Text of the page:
Athletics

Edwin Jackson explains being MLB bubble player is tough as Black man

Edwin Jackson explains being MLB bubble player is tough as Black man

Edwin Jackson understands the fragile nature of being a Black player in Major League Baseball.

The former A's pitcher -- who also has suited up for 13 other franchises across the league -- believes being on the roster bubble is different when you are Black.

"Being on the bubble, a bubble player, where it's maybe myself and a white player, and myself not getting a job because I'm Black," Jackson told NBC Sports Bay Area's Monte Poole and Logan Murdock on the July 3 episode of "Race In America: A Candid Conversation."

"I've been in the office before where, I've been told that I needed to go back and work on my slider, I'm like 'My slider? That's what I came up on.' If you told me I need to go work on a changeup, then at least it wouldn't have been a slap in my face.

"You tell me I need to go work on my slider, and that's a better pitch for me than my fastball, it's clear and evident why I'm going back to Triple-A."

[RACE IN AMERICA: Listen to the latest episode]

[RELATED: Colin Kaepernick, Nate Boyer helped enact real change with discussion]

Jackson signed a minor-league contract with the A's in 2018, and ended up going 6-3 with a 3.33 ERA over 17 starts for Oakland after being called up on June 25. He was traded to the Toronto Blue Jays in May of 2019.

You can hear the latest episode of "Race In America: A Candid Conversation" in the podcast player above and see previous episodes here.

Watch A's red-hot slugger Matt Chapman crush two home runs vs. Angels

Watch A's red-hot slugger Matt Chapman crush two home runs vs. Angels

Matt Chapman is on a tear.

After the Los Angeles Angels took an early 3-0 lead in the first inning of Monday's game against the A's, the third baseman turned on a pitch from starter Julio Teheran to put the A's on the board with a solo home run to lead off the second inning.

[RELATED: This projection nearly guarantees A's will make the playoffs]

It was Chapman's third consecutive game with a home run. But the star wasn't done there, as he absolutely crushed a pitch from Teheran in his next at-bat that flew well over center fielder Mike Trout's head.

His second blast gave the A's a 5-3 lead in the third inning.

Chapman still wasn't done. In the top of the fourth inning, he came up with the bases loaded and drove in all three runners with a triple to right-center to give the A's an 8-4 lead.

Chapman so far Monday night is 3-for-3 with two homers, a triple and six RBI.

[BALK TALK: Listen to the latest episode]

Ram贸n Laureano says he regrets charging 'loser' Alex Cintr贸n in brawl

Ram贸n Laureano says he regrets charging 'loser' Alex Cintr贸n in brawl

Ram贸n Laureano said he regretted going after Houston Astros hitting coach Alex Cintr贸n in Sunday's benches-clearing brawl, but the A's outfielder didn't hold back his feelings about Cintr贸n on Monday in his first comments since the kerfuffle at the Oakland Coliseum.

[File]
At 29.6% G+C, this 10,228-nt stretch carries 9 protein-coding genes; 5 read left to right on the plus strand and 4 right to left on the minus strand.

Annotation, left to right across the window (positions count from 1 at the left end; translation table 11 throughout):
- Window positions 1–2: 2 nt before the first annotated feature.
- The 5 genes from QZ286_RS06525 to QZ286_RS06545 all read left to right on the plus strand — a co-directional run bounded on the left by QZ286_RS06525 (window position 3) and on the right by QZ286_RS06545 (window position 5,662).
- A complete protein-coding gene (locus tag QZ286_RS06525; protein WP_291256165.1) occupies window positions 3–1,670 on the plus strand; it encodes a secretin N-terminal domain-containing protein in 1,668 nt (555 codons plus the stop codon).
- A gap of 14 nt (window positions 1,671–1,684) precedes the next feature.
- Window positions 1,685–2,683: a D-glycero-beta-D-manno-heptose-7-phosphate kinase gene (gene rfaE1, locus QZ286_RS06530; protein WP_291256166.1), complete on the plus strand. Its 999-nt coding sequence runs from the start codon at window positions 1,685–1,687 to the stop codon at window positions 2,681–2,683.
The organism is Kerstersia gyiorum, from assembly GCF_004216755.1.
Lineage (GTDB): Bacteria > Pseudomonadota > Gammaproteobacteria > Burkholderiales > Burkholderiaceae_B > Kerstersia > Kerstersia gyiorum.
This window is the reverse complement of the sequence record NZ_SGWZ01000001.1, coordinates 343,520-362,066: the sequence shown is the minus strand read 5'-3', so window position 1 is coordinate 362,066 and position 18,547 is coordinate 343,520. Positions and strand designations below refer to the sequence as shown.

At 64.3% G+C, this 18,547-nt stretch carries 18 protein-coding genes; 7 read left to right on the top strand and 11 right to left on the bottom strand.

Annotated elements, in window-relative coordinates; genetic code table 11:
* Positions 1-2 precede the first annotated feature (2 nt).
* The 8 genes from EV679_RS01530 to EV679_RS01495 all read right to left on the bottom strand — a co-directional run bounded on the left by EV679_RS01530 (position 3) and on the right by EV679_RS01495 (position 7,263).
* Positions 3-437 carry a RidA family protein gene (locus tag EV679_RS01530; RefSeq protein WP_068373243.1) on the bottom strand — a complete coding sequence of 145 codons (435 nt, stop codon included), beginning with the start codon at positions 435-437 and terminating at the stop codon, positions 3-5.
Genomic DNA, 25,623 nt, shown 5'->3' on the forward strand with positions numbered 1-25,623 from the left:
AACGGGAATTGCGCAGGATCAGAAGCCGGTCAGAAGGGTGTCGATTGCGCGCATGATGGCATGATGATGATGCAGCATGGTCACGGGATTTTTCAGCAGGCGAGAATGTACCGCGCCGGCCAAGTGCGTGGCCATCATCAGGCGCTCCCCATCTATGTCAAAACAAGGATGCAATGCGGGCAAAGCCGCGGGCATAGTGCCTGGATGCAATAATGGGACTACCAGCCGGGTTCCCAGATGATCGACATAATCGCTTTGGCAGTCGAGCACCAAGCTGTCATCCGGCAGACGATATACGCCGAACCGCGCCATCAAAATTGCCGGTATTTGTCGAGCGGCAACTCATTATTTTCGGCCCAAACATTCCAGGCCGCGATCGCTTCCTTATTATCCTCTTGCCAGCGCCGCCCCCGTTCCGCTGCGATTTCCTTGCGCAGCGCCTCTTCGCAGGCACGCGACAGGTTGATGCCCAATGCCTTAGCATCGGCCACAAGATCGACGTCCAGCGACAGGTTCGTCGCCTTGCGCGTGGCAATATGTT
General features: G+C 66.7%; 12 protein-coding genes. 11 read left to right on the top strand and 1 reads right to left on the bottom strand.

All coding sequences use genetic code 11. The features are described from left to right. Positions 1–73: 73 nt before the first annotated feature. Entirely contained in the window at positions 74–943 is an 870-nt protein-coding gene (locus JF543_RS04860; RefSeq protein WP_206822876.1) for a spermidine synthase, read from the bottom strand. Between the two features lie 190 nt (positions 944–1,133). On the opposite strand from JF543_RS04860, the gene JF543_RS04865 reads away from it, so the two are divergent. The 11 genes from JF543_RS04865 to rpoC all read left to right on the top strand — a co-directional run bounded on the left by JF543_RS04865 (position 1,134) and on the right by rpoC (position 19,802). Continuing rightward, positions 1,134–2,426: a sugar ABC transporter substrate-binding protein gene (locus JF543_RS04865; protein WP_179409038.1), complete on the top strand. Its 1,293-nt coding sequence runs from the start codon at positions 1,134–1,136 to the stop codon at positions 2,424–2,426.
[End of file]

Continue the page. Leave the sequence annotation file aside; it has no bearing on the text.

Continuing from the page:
"I regret charging him because he's a loser," Laureano told ESPN's Jeff Passan in an interview Monday. "[A suspension] is understandable, but I hope it's not that many games. At the end of the day, I'm here to win a World Series with the Oakland Athletics -- this wonderful group of guys. I don't want to be a distraction. Obviously, I am right now. Hey, I've already moved on. I'm facing Julio Teheran (and the Los Angeles Angels) today, and that's all I'm thinking right now."

[BALK TALK: Listen to the latest episode]

Laureano said in the interview with Passan, and later on a video conference call with local reporters, that the Houston hitting coach insulted the outfielder's mother from the opposing dugout. Former Astros beat writer Jose de Jesus Ortiz first reported Sunday those comments were the source of Laureano's ire, while A's manager Bob Melvin told reporters that day that something Cintr贸n said caused Laureano to charge towards the Astros dugout after reaching first base on his second hit-by-pitch of the game (and third of the series).

Cintr贸n denied talking about Laureano's mother to Passan via an Astros employee, though the Houston Chronicle's Chandler Rome noted the coach wasn't made available for comment after Sunday's A's win. Astros manager Dusty Baker said Cintr贸n was "remorseful."

Laureano said that he shouldn't have stooped to Cintr贸n's level, admitting "I look like not a very smart guy" (H/T Bay Area News Group's Shayna Rubin) for disregarding MLB's healthy-and-safety measures in place due to the coronavirus pandemic. "[Fighting] and instigating fights are strictly prohibited" under the protocols, and both Laureano and Cintr贸n reportedly are expected to be suspended.

"I guess it鈥檚 an unwritten rule that you can鈥檛 be doing that, you know, as a coach," Laureano said of Cintr贸n (H/T NBC Sports California's Jessica Kleinschmidt). So yeah, I guess it was wrong for him to do that. But, hey, I鈥檓 a man, I鈥檓 a freakin鈥 man -- whatever happens, happens. And I couldn't keep my cool, and I should've, and I wasted my time with that guy."

[RELATED: Why Laureano was tackled by Garneau in A's-Astros brawl]

Laureano, 26, is slashing .278/.406/.519 with three home runs and 10 RBI so far this season. Only Matt Chapman currently has more extra-base hits, and no batter has been worth more wins above replacement at the plate than Laureano (1.1).

The A's are riding a nine-game winning streak, and Oakland would miss Laureano's bat and glove for as long as he's out of the lineup. In the meantime, he said he has felt supported by the organization in the aftermath of Sunday's fracas.

鈥淚t meant a lot to me, that鈥檚 how close we are as a group," he told reporters. "Not only the players, but the coaching staff and everybody. It felt good, (all of) the support and people reaching out to me.鈥